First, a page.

Monday, February 12, 2007

Idle threat of the week

Last night, like they do every week, the panel of judges crammed into my palatial apartment to decide on who or what will win America's most talk-about weekly award.

There was a movement to watch the Grammys while we deliberated. The idea was nixed because, traditionally, the Grammys stink.

Still we monitored the result and learned it was a good night for Mary J. Blige, the Red Hot Chili Peppers and the Dixie Chicks.

Mary J. Blige winning three Grammys was probably the biggest surprise, since no one on the panel was aware she still existed. The Red Hot Chili Peppers are the type of veteran, market-tested band that Grammy voters like to recognize but, by doing so, the voters are ignoring the permanent damage the Peppers have done to the record industry by merging genres -- like metal and rap, or funk and tragically bad poetry -- that, for the future of musical coherence, should have never been allowed in the same recording studio.

Granted the Pepper's mangum opus, 1991's Blood Sugar Sex Magik, is sort of spectacular, bloated and ridiculous as it is, and deserves the many-platinum status it achieved. But -- and it pains us to say this -- that was 16 years ago. Ever since then the Peppers have been defined by rampant recycling of their own worst instincts and the occasional Tom Petty song they rip off while forgetting to give credit.

The Dixie Chicks, who led the pack with five trophies, were the most inevitable and interesting winners. Interesting because, consider this: They were a popular country act who lost almost all of their country audience after making negative comments about President Bush during a concert in England three years ago. Then, via a slick marketing campaign that played up their anti-Bush, first-amendment rebel credentials, they were able to move a respectable two million units of their post-controversy album. But their concert tour flopped and no radio format currently plays their music. Leading us to believe those who bought the album, for largely political reasons, either never listened to it or listened to it once and decided there was a reason they weren't country music fans. Meaning the National Academy of Recording Arts and Sciences has just given five Grammys to a high profile album no one listens to.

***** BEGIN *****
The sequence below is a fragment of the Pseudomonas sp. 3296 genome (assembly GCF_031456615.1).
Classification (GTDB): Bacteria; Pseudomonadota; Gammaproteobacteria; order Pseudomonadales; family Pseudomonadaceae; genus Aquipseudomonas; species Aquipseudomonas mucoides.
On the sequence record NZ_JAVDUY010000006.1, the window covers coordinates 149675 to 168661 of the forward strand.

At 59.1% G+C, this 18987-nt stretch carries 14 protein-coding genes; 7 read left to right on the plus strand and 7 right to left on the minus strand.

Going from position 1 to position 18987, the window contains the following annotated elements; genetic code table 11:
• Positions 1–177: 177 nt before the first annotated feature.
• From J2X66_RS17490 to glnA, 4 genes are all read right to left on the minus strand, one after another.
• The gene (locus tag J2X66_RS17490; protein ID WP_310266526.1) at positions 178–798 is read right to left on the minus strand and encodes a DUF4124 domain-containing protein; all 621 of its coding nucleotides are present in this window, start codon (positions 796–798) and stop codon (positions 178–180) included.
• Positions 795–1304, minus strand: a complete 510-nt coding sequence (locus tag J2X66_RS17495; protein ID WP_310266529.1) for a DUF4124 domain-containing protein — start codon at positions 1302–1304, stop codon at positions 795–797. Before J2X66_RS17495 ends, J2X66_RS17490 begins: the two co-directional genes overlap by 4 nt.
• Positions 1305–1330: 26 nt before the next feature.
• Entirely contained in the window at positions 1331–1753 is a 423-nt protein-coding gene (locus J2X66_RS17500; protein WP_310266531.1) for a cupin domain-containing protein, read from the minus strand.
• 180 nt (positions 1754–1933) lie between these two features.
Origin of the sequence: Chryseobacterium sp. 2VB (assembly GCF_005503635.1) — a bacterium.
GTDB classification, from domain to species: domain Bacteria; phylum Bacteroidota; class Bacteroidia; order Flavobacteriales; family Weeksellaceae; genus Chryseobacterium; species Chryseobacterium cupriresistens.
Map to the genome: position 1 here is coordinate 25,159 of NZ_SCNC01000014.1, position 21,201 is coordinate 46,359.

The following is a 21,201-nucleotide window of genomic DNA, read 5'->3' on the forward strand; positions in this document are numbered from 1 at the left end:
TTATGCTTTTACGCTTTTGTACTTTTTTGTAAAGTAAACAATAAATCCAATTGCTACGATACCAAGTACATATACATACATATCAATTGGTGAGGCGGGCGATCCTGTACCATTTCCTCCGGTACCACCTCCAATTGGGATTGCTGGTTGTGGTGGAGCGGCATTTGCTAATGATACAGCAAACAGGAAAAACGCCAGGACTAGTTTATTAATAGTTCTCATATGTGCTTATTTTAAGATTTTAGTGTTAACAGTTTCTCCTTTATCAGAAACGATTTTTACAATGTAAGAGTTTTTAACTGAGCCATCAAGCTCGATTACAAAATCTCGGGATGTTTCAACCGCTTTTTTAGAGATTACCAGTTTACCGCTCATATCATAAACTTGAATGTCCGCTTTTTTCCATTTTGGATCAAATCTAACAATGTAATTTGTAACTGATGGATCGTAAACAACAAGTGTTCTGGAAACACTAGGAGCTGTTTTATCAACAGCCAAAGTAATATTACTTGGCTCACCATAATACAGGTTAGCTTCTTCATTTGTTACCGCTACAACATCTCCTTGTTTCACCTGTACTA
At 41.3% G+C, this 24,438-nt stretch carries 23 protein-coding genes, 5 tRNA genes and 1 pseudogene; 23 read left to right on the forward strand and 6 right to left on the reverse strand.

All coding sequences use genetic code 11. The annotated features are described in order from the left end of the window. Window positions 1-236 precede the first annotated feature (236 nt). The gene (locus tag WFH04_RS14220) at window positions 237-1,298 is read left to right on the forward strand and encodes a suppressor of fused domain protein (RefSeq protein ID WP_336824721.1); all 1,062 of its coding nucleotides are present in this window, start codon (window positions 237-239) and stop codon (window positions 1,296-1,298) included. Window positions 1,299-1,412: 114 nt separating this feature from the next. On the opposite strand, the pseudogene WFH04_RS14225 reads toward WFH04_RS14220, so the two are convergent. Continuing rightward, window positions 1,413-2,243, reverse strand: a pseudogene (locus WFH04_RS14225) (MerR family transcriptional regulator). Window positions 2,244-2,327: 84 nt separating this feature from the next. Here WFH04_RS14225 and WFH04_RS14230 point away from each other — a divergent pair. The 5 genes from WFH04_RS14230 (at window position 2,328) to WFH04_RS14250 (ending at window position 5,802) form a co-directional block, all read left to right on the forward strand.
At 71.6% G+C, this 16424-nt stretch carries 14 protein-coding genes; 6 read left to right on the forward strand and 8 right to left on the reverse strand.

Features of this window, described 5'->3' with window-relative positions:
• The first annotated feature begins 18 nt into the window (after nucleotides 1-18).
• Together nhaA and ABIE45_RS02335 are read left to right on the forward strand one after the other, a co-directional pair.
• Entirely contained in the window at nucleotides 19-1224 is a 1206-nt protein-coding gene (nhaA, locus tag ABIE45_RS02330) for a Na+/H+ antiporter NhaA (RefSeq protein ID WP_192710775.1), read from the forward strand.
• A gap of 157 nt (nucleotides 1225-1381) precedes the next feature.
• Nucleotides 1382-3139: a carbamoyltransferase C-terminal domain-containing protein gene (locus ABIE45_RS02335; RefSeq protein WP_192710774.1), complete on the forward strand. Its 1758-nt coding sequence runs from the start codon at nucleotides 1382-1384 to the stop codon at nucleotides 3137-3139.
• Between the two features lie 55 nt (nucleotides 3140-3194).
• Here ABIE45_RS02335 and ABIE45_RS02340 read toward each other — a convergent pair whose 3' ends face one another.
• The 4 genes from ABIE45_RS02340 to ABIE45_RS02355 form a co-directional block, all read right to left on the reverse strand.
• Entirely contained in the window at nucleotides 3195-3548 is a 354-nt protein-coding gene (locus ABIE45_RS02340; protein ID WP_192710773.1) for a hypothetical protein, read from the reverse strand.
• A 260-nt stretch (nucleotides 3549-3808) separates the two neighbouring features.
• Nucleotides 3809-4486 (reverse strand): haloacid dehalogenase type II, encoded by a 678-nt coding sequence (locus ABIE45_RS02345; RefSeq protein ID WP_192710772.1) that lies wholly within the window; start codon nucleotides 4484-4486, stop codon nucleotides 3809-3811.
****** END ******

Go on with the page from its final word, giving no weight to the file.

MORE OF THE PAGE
None of this should matter because the Grammys should not be considered a relevant or prestigious award. Unlike the Oscar's, where one could make the argument that the best picture of the year might well be the best movie released in that certain year, the far smaller barrier to making records and releasing music assures that is never, ever true of the awards the Grammys gives out.

The people know this and that is why, last time around, the Grammys lost the same night ratings' battle to American Idol. Nevertheless, the press coverage of the Grammys has seemed to be on the upswing over the last decade.

This might just be a function of everything garnering more hype due to the rapidly increasing media platforms hype can emanate from.

Still, any attempt to legitimize and over-promote a fancy looking trophy that has no legitimacy outside the few thousands folks lucky enough to be in the major label penthouse of the record industry is an idle threat of the highest order.

Last night the National Academy of Recording Arts and Sciences were the real big winners. Although they only won one award -- Idle Threat of the Week for February 5th through 11th -- it is the only notice that means something.

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